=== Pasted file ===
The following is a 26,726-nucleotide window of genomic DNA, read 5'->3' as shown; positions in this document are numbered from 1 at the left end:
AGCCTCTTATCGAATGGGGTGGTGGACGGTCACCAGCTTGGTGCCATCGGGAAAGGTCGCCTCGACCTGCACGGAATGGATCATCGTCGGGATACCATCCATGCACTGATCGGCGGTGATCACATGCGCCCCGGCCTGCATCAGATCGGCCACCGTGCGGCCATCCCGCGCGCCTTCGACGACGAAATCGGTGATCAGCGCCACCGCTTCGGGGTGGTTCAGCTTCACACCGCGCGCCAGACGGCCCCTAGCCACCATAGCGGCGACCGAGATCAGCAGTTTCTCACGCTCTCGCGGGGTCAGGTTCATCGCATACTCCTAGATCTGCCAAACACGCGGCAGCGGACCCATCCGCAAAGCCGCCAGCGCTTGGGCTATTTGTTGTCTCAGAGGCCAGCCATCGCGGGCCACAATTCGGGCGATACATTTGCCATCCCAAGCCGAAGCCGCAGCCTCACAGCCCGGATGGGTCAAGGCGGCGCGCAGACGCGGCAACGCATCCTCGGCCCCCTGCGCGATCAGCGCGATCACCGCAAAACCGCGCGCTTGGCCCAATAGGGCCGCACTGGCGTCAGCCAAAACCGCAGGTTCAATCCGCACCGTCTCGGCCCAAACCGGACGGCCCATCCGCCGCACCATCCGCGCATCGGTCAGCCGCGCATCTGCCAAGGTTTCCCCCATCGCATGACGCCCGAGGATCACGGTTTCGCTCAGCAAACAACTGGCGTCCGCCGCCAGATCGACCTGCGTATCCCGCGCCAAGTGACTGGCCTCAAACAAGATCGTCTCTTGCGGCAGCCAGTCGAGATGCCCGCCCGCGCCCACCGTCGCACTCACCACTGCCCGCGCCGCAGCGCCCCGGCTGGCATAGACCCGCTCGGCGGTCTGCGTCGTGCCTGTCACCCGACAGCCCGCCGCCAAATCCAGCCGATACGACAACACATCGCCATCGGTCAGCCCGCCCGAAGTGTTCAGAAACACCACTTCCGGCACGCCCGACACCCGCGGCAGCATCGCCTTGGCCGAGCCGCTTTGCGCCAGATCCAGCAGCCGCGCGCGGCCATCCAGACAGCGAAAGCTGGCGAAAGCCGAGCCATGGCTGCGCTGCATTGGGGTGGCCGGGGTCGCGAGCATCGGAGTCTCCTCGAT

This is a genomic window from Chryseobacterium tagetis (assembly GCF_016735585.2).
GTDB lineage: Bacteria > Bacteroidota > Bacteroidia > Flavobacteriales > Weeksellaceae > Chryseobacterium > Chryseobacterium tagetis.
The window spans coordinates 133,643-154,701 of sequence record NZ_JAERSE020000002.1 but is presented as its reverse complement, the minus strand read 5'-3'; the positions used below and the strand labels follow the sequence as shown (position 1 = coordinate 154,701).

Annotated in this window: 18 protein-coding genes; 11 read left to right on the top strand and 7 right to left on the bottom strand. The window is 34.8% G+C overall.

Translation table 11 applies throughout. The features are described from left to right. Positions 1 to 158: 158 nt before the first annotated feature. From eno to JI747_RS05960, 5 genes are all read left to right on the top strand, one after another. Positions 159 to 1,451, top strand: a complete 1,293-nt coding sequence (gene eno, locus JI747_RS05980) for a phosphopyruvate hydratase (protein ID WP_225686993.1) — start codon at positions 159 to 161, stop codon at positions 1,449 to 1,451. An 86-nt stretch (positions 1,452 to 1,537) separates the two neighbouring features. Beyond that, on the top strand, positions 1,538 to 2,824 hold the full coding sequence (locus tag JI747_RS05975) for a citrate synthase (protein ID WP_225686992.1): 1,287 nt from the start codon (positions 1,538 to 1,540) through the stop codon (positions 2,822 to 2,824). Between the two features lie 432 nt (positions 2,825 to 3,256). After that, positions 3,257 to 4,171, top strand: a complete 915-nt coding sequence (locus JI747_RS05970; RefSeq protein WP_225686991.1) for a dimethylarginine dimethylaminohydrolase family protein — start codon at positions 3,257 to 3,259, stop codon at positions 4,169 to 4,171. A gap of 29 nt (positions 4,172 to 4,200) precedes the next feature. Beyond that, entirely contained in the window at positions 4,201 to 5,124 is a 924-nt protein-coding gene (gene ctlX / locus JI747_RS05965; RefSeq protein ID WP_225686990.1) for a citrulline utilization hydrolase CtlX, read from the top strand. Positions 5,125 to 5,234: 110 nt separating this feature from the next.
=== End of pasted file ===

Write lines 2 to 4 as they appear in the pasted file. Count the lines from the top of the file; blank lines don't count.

AGCCTCTTATCGAATGGGGTGGTGGACGGTCACCAGCTTGGTGCCATCGGGAAAGGTCGCCTCGACCTGCACGGAATGGATCATCGTCGGGATACCATCCATGCACTGATCGGCGGTGATCACATGCGCCCCGGCCTGCATCAGATCGGCCACCGTGCGGCCATCCCGCGCGCCTTCGACGACGAAATCGGTGATCAGCGCCACCGCTTCGGGGTGGTTCAGCTTCACACCGCGCGCCAGACGGCCCCTAGCCACCATAGCGGCGACCGAGATCAGCAGTTTCTCACGCTCTCGCGGGGTCAGGTTCATCGCATACTCCTAGATCTGCCAAACACGCGGCAGCGGACCCATCCGCAAAGCCGCCAGCGCTTGGGCTATTTGTTGTCTCAGAGGCCAGCCATCGCGGGCCACAATTCGGGCGATACATTTGCCATCCCAAGCCGAAGCCGCAGCCTCACAGCCCGGATGGGTCAAGGCGGCGCGCAGACGCGGCAACGCATCCTCGGCCCCCTGCGCGATCAGCGCGATCACCGCAAAACCGCGCGCTTGGCCCAATAGGGCCGCACTGGCGTCAGCCAAAACCGCAGGTTCAATCCGCACCGTCTCGGCCCAAACCGGACGGCCCATCCGCCGCACCATCCGCGCATCGGTCAGCCGCGCATCTGCCAAGGTTTCCCCCATCGCATGACGCCCGAGGATCACGGTTTCGCTCAGCAAACAACTGGCGTCCGCCGCCAGATCGACCTGCGTATCCCGCGCCAAGTGACTGGCCTCAAACAAGATCGTCTCTTGCGGCAGCCAGTCGAGATGCCCGCCCGCGCCCACCGTCGCACTCACCACTGCCCGCGCCGCAGCGCCCCGGCTGGCATAGACCCGCTCGGCGGTCTGCGTCGTGCCTGTCACCCGACAGCCCGCCGCCAAATCCAGCCGATACGACAACACATCGCCATCGGTCAGCCCGCCCGAAGTGTTCAGAAACACCACTTCCGGCACGCCCGACACCCGCGGCAGCATCGCCTTGGCCGAGCCGCTTTGCGCCAGATCCAGCAGCCGCGCGCGGCCATCCAGACAGCGAAAGCTGGCGAAAGCCGAGCCATGGCTGCGCTGCATTGGGGTGGCCGGGGTCGCGAGCATCGGAGTCTCCTCGAT

This is a genomic window from Chryseobacterium tagetis (assembly GCF_016735585.2).
GTDB lineage: Bacteria > Bacteroidota > Bacteroidia > Flavobacteriales > Weeksellaceae > Chryseobacterium > Chryseobacterium tagetis.